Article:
We may deal with the initial issue regarding the decision to admit evidence beyond that contained in the unsigned stipulation (Respondent’s Exhibit 1) in an expeditious fashion. Cablevision argues in its brief that “when informal settlements are achieved they are considered binding,” Appellant’s Brief, p. 17, citing Albert Mendel & Son, Inc. v. Krogh, 4 Conn. App. 117, 121 (1985). We note that this case did not deal with Chapter 568 at all, but involved the reinstatement of a cattle dealer’s license. We further note that the agreement herein was not executed, and pursuant to our recent decision in Snyder v. Gladeview Healthcare Center, 5735 CRB-8-12-2 (February 27, 2013), the trial commissioner was under no obligation to give this agreement binding effect. The commissioner further cited a representation by counsel for the Fund at the formal hearing that they believed more evidence was necessary in addition to the submitted stipulation of facts. See Facts, ¶ D, citing, March 14, 2012 Transcript, pp. 6-7. We therefore disagree with Cablevision’s characterization of Respondent’s Exhibit 1 as “binding.”
A trial commissioner has a great deal of discretion in his or her management of a workers’ compensation hearing. This discretion is codified under § 31-298 C.G.S.2 Recently, our Supreme Court restated the power of a trial commissioner to employ this statute to look beyond the terms of an agreement which purported to bind a litigant before this Commission. We look to the holding in Leonetti v. MacDermid, Inc., 5623 CRB-5-11-1 (March 19, 2012), aff’d, 310 Conn. 195 (2013). In Leonetti, supra, the respondent asserted that a severance agreement constituted a binding agreement resolving a pending workers’ compensation claim. The trial commissioner rejected this argument and the Supreme Court upheld his authority to do so.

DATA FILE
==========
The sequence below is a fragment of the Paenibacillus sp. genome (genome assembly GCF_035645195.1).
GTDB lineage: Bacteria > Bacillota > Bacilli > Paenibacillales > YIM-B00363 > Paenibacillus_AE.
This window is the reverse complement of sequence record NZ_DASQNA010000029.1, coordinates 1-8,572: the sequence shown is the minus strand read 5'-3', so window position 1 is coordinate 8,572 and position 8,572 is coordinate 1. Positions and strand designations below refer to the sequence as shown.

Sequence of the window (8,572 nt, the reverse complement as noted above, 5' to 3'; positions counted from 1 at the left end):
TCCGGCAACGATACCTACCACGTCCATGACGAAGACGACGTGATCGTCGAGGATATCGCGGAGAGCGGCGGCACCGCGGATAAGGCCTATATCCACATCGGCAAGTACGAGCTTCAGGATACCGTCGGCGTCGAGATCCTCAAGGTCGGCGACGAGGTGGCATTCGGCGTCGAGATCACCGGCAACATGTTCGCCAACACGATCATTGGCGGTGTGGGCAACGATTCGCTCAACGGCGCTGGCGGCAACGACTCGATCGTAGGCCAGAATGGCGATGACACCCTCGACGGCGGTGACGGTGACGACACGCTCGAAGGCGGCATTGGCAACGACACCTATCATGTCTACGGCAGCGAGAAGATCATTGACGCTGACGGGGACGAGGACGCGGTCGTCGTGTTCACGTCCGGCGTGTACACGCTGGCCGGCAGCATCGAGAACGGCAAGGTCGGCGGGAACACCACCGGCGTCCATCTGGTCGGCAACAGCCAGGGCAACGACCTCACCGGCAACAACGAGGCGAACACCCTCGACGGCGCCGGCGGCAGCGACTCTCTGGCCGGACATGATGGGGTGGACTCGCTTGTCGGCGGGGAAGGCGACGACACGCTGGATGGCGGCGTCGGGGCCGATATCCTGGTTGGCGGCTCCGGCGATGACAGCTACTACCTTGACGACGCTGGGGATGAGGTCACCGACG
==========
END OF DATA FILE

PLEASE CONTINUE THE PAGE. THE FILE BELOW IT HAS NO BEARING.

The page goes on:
General Statutes § 31-298 provides in relevant part the following guidance on the rules that govern commissioners in fulfilling their duty to examine all relevant facts in a particular case: ‘‘In all cases and hearings under the provisions of this chapter, the commissioner shall proceed, so far as possible, in accordance with the rules of equity. He shall not be bound by the ordinary common law or statutory rules of evidence or procedure, but shall make inquiry, through oral testimony, deposition testimony or written and printed records, in a manner that is best calculated to ascertain the substantial rights of the parties and carry out the provisions and intent of this chapter. . . .’’
While ‘‘[a] commissioner’s evidentiary rulings, of course, must comport with the requirements of due process’’; Dzienkiewicz v. Dept. of Correction, 291 Conn. 214, 221, 967 A.2d 1183 (2009); “‘the commissioner has broader discretion over evidence than does a trial court.’” Id., quoting Bidoae v. Hartford Golf Club, 91 Conn. App. 470, 479, 881 A.2d 418, cert. denied, 276 Conn. 921, 888 A.2d 87 (2005), cert. denied, 547 U.S. 1112, 126 S. Ct. 1916, 164 L. Ed. 2d 665 (2006).
Id., at 212.